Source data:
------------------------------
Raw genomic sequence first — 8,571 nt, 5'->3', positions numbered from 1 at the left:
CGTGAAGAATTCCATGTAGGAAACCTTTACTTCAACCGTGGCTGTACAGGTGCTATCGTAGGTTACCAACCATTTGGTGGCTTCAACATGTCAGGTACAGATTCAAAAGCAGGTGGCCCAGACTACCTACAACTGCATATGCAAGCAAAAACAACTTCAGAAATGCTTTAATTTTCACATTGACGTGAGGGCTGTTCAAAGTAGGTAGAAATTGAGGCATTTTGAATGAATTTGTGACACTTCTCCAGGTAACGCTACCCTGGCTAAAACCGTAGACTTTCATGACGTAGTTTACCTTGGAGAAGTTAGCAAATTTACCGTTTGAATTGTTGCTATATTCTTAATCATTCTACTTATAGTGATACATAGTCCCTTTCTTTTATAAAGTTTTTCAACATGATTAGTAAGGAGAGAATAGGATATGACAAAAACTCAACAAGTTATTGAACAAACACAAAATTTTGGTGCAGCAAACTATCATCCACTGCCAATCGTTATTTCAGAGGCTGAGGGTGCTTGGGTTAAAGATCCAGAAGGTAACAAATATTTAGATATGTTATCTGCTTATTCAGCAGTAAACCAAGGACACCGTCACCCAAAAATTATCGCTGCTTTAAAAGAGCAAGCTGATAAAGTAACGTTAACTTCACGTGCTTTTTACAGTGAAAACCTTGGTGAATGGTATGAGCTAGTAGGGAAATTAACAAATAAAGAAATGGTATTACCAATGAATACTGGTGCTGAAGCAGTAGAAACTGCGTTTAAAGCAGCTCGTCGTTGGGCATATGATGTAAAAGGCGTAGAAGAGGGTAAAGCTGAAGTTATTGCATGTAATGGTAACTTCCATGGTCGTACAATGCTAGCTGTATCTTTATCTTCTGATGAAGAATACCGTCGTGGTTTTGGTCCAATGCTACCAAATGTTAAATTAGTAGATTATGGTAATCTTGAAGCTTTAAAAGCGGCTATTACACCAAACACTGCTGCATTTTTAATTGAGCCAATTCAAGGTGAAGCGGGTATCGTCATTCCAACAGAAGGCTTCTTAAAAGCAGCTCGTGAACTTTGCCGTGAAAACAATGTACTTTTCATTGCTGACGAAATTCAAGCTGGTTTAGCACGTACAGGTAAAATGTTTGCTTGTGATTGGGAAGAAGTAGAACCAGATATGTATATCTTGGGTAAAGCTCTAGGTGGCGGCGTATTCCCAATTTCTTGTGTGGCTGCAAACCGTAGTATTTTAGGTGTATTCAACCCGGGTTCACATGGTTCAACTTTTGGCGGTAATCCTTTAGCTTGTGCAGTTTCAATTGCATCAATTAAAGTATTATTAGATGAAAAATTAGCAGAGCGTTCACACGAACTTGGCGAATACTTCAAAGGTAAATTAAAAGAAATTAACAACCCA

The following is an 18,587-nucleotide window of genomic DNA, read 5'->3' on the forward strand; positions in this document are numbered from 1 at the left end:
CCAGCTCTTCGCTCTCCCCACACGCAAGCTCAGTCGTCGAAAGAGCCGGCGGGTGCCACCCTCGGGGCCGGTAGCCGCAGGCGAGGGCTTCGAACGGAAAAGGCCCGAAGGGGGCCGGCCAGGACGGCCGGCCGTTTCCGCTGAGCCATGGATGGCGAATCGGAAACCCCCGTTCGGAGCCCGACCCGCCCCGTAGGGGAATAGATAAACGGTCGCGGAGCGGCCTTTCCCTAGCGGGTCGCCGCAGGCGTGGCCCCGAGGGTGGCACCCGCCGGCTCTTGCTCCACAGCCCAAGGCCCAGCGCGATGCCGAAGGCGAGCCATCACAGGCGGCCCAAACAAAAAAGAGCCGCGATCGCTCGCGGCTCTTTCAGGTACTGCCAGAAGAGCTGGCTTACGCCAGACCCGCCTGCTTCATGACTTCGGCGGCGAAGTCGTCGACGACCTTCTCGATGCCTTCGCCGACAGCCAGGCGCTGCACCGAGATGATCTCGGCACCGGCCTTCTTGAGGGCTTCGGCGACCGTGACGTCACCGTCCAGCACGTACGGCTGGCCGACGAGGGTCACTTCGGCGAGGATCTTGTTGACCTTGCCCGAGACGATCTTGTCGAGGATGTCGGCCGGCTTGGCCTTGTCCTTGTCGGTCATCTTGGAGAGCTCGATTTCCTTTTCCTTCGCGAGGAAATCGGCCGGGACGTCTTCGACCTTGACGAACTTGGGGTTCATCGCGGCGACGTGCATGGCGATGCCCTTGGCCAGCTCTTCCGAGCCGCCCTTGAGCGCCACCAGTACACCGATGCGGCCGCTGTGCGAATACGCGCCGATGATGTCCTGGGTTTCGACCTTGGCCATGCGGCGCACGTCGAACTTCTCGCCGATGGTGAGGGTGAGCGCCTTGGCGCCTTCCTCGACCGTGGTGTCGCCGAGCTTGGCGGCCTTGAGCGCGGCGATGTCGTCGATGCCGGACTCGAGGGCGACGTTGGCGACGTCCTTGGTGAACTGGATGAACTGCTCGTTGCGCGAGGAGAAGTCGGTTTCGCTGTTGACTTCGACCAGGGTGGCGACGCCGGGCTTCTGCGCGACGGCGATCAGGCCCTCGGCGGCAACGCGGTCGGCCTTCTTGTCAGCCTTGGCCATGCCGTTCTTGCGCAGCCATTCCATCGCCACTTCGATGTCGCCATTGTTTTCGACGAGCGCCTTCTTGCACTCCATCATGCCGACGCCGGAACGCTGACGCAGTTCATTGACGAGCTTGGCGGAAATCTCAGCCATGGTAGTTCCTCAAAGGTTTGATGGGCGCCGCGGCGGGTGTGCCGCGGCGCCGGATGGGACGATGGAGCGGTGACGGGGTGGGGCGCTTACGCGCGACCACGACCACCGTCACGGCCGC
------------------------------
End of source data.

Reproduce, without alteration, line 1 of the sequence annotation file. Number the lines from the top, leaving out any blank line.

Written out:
Raw genomic sequence first — 8,571 nt, 5'->3', positions numbered from 1 at the left: